Brown or White, Which Liquor is Right?

Brown or White, Which Liquor is Right?

Brown or White, Which Liquor is Right?

There's a lot of “common knowledge” about alcoholic drinks that can increase or reduce your chances of being hungover after a night on the town. Some of that advice has survived the test of time simply due to their rhyming qualities, such as “beer before liquor, never been sicker.” Others may seem to make sense just due to the values that we associate with food and drink, such as whether or not brown liquor is actually worse for you in the morning. What may surprise you is that there are some common pieces of advice that actually hold up when examined closely.

Clear or Brown?

One of the most debated topics in the field of amateur hangover research is the question of whether brown liquors can actually give you a hangover, while clear liquors make that much less likely. The truth is that there is something to be said for the idea that a clear liquor may be the better option. Here's why:

Darker liquors contain “congeners,” a substance which is made during the fermentation process. They contain several chemicals, which include acetone, a chemical which your body doesn't particularly enjoy. Drinks like whiskey, rum, and some wines can contain much higher amounts of congeners. How much, exactly? On average, whiskey can contain several times the amount of congeners as the same amount of vodka. The only exception to low congeners in clear liquors is tequila.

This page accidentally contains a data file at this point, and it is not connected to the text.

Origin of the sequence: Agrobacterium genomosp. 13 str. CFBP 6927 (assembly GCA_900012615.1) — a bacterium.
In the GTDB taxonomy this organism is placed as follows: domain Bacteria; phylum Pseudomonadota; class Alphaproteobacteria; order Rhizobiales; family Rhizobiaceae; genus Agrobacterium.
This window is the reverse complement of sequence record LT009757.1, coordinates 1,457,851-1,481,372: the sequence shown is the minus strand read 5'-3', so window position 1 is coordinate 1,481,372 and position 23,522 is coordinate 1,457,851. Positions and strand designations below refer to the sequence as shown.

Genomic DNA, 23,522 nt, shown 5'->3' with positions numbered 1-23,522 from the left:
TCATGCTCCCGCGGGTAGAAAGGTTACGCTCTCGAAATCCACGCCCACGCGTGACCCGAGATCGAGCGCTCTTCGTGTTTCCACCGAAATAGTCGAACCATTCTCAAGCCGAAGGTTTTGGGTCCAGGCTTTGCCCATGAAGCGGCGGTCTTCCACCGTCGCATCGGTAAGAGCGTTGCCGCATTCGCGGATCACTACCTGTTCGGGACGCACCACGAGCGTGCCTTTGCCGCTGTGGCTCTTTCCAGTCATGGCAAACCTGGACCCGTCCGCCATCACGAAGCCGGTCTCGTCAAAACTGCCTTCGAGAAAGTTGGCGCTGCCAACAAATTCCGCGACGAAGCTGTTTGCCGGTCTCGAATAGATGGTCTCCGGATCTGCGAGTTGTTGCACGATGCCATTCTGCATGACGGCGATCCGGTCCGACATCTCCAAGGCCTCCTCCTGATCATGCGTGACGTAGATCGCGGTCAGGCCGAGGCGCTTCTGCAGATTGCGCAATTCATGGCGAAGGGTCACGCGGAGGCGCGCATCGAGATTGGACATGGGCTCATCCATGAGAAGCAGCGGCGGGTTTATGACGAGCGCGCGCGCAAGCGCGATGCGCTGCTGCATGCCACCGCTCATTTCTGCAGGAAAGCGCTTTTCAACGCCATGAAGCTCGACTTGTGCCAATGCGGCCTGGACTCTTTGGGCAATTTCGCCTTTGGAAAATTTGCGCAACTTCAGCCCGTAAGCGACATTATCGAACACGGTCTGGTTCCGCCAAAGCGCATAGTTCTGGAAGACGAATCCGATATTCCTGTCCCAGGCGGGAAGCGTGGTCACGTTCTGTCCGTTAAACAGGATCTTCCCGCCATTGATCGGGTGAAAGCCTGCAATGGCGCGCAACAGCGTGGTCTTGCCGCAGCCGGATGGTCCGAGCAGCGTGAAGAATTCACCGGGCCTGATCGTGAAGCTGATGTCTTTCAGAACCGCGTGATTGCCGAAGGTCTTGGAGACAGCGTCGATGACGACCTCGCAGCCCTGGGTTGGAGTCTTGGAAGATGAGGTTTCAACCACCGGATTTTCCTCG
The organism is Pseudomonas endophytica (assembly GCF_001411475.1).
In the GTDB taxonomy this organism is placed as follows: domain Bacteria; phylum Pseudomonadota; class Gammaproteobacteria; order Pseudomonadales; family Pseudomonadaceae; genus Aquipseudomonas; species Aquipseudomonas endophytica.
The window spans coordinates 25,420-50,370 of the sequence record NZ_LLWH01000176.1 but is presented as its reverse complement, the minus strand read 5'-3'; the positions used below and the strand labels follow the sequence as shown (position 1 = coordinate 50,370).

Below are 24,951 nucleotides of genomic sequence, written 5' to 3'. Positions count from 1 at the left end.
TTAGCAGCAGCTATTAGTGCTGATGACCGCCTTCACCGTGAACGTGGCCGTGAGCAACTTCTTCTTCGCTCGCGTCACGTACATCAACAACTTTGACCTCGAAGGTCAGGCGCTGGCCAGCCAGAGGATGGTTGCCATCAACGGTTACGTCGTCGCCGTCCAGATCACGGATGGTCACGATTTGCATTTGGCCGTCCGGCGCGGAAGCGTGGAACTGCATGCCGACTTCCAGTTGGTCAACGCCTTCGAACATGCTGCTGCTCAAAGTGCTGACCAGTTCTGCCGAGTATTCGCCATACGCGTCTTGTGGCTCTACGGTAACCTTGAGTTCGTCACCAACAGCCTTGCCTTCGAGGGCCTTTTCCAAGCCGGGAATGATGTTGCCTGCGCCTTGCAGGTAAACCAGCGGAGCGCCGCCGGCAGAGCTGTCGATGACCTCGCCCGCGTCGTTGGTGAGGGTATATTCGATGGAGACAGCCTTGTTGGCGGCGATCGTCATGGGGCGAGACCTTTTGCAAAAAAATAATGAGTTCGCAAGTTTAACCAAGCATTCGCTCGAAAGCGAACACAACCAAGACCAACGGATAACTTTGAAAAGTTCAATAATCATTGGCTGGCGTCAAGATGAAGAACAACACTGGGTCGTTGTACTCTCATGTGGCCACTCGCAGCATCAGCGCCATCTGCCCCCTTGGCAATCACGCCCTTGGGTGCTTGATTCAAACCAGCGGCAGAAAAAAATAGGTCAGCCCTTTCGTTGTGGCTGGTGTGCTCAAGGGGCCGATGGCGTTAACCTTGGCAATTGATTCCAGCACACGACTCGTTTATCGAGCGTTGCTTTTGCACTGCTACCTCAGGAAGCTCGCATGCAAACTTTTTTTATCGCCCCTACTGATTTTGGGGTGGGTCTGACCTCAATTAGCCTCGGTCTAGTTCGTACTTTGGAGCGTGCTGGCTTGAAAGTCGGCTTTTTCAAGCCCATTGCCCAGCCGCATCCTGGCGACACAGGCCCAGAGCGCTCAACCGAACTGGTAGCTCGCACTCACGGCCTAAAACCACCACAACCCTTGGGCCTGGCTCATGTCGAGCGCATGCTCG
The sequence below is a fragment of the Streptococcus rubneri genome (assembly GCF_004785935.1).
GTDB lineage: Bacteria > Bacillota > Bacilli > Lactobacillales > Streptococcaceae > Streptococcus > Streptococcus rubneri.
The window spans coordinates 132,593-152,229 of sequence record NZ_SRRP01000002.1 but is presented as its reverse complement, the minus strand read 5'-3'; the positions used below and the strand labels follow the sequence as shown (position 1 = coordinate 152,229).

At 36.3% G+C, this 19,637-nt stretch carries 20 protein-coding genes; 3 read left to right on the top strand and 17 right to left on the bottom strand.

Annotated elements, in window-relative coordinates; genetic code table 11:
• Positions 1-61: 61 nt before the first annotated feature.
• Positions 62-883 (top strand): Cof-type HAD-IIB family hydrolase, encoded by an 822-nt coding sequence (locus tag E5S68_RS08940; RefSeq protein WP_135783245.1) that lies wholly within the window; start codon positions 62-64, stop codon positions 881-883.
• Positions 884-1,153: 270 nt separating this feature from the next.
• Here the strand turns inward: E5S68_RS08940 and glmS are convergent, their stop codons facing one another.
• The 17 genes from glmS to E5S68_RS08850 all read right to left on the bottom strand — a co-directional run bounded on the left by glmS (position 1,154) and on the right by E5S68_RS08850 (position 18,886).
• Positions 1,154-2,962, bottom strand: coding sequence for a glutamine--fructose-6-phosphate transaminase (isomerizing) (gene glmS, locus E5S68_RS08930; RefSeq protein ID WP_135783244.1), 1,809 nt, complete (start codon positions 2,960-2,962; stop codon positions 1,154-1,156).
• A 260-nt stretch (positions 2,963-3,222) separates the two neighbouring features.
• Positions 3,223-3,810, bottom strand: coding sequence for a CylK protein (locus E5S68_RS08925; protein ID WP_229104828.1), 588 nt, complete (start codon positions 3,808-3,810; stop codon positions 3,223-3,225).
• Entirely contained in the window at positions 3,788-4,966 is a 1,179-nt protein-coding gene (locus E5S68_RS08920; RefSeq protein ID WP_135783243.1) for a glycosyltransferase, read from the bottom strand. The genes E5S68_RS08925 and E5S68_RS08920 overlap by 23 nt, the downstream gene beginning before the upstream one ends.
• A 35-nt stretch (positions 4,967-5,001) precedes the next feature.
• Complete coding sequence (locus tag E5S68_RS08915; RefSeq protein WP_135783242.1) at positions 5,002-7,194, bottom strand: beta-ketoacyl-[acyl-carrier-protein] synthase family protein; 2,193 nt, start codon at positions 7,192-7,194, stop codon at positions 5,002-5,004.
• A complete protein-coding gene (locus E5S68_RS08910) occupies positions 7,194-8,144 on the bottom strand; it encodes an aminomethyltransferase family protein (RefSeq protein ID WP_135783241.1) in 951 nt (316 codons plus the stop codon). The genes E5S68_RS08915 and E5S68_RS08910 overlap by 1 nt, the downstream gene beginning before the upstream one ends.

Liquors that are high in congeners include:

  • Brandy

  • Whiskey

  • Red Wine

  • Rum

  • Tequila

  • Some cordials, including Irish Cream

Liquors that are low in congeners include:

  • Vodka

  • Gin

  • White wine

  • Clear or white rums

  • High quality white whiskey (White lightning, “moonshine”) made at a professional distillery.

Hangover Supplements

Nutritional supplements such as cysteine and milk thistle can help tremendously to avoid the dreaded hangover and provide the liver with what it needs to process the alcohol.

Filters Make a Difference

Another way to avoid drinks that are high in congeners is to drink top shelf liquor. You may have heard some discussion amongst friends that higher quality stuff can reduce your chances of feeling like a warmed over mess the next day, but there's some truth to the fact, and it lies in the process of filtration. When drinks are filtered more, and more often, there's a higher chance that the filtration will remove congeners from the drink itself. That's why the highest quality vodkas often have less flavor than their lower quality competitors.

If you want to avoid the hangover, then, the best options are to:

  • Drink mid-to-high range liquor.

  • Drink clear liquors.

  • Avoid sugary mixers; the added sugar from sodas and fruit juices can make a hangover worse. Diet soda may be an option, but remember that the carbonation may put more alcohol into your system much more quickly than you intend.

  • Try supplementing with liver-supporting antioxidants before and after drinking.  This may be the most important thing you can do along with drinking water.  DeToxx is one such supplement that can help and a best-seller on Amazon.

Be sure to drink plenty of water during your night out as well. Finally, if you want to strategize down to the last detail, order cocktails that are shaken instead of stirred; during the shaking process, tiny particles of ice are broken and mixed in with the drink, adding more water content overall. It's no replacement for a glass of H2O, but it's a start. 


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